Adapt and Survive - It's All In The Numbers
With the array of platforms and devices marketing and advertising professionals have at their disposal it's quite easy to get carried away with buzzwords. Meetings will rage on, expanding follower bases and increasing traffic will be the topics and the net result will inevitably be questionable. Whilst these headline figures look pretty and fill your heart with joy. Let us ask a serious question, what do they mean to the business? Are these headline figures having an effect on sales or your proposed target? In fact are they having a noticeable effect at all, other than the extra few figures on your like count?
In addition to the problem of deciphering headline figures, we have all at some point realised that we work in an industry that is heavily qualitative. Questions arise from this problem such as, how do you quantify design success? What web layout is more suitable to the eye of the audience?
A solution to all of our analysis woes comes in the form of in-depth quantitative measures. By utilising statistics and analysis suites we bring back the ability to produce measures of progress and return to the client with a method of “proving your worth”. Enabling quantitative suites allows you to wear your Facebook reach and virality as if it were a badge from Scouts.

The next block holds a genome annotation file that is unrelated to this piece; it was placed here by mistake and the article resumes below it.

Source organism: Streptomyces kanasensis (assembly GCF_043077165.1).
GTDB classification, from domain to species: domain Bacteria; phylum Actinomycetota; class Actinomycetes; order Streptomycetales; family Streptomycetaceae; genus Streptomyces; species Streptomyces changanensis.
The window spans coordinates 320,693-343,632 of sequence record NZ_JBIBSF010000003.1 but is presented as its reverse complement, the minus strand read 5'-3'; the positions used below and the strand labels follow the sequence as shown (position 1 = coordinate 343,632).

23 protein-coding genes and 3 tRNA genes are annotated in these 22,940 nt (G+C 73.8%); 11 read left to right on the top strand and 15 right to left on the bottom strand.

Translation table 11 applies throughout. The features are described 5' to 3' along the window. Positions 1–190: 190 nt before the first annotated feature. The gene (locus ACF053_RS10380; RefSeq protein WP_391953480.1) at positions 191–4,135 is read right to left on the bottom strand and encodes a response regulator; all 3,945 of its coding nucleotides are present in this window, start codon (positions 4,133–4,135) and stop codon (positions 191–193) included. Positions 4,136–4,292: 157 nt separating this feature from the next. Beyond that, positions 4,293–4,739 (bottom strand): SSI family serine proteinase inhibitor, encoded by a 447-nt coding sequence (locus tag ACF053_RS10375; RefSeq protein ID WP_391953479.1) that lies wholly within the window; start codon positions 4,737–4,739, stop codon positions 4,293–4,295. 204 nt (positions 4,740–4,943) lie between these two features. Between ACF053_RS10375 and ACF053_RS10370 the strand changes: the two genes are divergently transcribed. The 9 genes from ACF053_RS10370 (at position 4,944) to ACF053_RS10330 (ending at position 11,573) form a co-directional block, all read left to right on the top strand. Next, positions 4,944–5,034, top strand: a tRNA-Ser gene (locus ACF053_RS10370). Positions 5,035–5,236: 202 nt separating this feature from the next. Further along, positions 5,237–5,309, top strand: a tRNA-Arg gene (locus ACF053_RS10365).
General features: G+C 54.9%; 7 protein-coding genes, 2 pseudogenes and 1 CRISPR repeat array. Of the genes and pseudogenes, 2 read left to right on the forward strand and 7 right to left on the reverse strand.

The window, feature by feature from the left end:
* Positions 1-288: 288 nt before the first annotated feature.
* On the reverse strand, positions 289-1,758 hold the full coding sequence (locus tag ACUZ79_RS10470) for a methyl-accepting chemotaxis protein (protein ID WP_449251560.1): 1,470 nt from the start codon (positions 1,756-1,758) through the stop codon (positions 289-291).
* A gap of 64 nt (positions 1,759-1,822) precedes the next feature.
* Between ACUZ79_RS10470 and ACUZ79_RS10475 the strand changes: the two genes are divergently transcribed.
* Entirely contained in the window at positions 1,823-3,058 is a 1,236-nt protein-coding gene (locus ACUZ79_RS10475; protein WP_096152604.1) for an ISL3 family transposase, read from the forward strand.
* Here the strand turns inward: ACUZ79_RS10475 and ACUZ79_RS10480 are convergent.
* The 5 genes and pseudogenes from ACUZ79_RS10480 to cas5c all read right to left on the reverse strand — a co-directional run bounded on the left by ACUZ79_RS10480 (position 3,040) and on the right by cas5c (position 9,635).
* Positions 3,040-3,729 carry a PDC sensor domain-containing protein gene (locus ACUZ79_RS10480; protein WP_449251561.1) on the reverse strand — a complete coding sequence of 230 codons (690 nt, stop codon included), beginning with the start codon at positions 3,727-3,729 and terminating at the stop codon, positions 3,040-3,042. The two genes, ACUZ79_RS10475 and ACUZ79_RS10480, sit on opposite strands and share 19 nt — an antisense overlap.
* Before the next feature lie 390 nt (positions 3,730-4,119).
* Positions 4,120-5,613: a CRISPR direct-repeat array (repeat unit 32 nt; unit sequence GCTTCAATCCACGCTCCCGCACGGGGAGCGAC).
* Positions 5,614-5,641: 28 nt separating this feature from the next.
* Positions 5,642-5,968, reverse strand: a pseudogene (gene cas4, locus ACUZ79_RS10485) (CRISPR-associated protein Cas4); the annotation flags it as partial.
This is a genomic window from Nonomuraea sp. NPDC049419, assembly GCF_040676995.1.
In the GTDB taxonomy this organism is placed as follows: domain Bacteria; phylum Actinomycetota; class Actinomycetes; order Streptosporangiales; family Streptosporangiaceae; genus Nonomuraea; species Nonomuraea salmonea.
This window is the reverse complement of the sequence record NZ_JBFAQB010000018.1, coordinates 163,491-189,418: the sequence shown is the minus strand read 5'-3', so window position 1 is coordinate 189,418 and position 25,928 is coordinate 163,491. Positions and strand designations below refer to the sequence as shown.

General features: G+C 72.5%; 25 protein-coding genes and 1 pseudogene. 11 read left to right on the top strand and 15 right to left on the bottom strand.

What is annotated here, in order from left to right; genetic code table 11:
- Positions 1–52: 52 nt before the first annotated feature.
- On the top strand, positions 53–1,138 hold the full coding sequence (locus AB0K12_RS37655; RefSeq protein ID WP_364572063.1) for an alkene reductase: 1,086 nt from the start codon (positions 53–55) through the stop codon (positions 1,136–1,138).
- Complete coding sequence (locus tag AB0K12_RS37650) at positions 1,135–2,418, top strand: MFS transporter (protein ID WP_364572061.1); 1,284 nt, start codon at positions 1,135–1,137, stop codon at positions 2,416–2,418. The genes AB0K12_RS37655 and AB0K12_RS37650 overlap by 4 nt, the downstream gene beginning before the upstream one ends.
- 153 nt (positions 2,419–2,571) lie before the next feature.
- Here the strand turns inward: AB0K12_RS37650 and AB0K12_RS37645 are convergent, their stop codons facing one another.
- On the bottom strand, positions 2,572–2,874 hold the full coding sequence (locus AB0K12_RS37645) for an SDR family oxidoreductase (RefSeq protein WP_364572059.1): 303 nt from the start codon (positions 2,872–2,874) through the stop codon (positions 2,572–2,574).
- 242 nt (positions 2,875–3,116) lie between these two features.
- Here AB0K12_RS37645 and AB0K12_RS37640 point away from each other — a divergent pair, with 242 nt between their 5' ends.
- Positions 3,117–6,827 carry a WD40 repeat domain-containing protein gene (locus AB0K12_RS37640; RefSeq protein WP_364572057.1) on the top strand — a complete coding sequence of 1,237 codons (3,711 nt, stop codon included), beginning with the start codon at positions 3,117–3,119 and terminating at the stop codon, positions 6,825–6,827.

Furthermore the feedback received from said quantitative measures means that future boundaries can be pushed and expanded in such a manner than is accurate with what customers are expecting from you and your site. For instance, “optimizely” offers site optimisation software designed to offer the customer variants of your site to gauge your users preferences. This turns the qualitative idea of design into a strictly quantitative measure that can be adapted and changed to improve click throughs and other key performance indicators.
This, in very short, results in you being able to turn people into sales. The statistics will be key measures of efficiency and will be comparable month to month. There will be no shooting in the dark ever again, advertising and likes will be quantifiable and hopefully targetable in terms of actions.
Marketing, like all other industries is adapting to survive. Quantitative measures are not only allowing marketing to be measured effectively in terms of performance but they are allowing a price to be accurately placed on data and the opinions of us all.
This concept of changing to suit the needs of the market is not new and I hope that this does not read as if statistics in marketing is exactly that. However, this is merely a reiteration of common consensus in terms of the social revolution. You are only as good as your numbers.